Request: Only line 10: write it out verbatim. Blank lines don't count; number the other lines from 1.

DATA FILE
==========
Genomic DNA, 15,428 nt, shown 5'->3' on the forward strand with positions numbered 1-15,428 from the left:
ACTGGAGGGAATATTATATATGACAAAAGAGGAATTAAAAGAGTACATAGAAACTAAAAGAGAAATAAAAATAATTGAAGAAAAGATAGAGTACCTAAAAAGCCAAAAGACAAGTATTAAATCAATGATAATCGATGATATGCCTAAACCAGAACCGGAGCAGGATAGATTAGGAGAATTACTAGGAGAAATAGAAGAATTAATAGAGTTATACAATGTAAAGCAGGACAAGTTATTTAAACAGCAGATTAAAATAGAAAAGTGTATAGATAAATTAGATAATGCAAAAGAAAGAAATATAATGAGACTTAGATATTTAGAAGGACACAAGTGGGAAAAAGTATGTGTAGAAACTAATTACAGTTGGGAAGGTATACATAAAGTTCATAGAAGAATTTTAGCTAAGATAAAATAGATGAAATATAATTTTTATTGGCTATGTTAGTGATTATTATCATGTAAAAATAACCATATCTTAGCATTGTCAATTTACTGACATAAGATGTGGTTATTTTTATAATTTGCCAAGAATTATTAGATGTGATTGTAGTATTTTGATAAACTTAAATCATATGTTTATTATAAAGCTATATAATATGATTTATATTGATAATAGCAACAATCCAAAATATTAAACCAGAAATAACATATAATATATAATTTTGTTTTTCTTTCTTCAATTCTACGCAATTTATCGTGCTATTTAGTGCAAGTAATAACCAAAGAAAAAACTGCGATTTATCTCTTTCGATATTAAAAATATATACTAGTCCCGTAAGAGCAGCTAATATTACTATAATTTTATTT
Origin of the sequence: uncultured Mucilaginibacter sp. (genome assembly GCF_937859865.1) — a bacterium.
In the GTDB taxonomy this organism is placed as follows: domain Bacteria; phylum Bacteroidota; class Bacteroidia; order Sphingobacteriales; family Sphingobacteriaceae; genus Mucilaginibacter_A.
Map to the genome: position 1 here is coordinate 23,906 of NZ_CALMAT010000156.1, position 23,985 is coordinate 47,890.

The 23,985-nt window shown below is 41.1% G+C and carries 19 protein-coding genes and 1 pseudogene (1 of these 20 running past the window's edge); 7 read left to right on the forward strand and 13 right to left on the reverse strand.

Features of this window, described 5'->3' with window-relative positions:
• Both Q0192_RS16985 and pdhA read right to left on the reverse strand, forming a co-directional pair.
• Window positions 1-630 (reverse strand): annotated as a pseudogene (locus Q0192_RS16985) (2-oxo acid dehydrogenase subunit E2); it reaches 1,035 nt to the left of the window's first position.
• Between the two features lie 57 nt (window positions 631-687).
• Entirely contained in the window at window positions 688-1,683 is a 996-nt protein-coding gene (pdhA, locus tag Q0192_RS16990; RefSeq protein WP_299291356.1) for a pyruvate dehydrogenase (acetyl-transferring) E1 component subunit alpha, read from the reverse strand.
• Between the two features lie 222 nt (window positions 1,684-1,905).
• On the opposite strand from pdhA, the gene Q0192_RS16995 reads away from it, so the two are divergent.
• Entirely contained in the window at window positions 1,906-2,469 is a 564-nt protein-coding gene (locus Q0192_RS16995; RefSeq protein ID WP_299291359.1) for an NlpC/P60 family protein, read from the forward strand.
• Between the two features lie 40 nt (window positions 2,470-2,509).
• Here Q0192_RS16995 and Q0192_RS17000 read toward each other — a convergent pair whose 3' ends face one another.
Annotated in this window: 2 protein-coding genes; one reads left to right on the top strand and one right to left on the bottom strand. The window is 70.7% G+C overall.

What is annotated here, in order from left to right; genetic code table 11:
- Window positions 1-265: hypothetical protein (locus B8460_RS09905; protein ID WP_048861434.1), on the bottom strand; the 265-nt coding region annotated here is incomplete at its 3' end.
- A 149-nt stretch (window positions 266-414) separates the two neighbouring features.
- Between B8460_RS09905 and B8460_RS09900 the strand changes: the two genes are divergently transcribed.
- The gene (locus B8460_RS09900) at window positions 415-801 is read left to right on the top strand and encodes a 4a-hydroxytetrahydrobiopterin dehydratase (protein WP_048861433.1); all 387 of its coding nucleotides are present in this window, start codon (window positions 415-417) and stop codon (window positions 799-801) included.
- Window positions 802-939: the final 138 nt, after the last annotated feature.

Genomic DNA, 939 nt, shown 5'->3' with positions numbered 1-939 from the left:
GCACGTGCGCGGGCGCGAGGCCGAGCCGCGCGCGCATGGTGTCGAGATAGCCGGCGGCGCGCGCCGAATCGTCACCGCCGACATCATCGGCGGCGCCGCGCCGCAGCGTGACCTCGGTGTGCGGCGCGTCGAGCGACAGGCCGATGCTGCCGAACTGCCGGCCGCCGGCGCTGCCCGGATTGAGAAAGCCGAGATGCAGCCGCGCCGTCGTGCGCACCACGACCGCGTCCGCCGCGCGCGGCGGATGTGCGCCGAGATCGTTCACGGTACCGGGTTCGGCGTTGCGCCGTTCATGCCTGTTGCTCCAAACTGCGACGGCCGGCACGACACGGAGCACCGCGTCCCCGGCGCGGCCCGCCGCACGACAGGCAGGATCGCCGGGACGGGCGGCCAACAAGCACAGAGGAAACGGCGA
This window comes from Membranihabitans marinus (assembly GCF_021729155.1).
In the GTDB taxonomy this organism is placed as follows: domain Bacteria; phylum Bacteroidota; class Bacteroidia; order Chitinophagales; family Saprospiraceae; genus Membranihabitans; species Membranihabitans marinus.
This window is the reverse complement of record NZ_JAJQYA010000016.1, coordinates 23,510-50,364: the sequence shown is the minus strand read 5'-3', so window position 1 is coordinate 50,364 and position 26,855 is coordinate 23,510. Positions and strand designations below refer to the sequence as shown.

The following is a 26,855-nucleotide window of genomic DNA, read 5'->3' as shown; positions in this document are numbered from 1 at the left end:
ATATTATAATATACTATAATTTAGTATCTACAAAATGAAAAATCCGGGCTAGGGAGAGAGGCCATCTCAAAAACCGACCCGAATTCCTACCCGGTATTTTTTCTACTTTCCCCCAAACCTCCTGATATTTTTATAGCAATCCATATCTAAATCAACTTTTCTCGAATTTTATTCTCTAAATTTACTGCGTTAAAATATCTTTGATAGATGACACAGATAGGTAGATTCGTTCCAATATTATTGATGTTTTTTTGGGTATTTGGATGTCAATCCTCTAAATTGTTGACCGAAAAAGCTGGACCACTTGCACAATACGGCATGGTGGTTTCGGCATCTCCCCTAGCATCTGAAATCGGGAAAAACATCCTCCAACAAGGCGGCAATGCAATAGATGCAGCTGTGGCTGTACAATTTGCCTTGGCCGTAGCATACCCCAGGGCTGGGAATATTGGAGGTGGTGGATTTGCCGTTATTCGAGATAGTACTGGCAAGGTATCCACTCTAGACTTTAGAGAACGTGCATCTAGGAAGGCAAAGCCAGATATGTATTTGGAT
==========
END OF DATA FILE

• Between the two features lie 57 nt (window positions 631-687).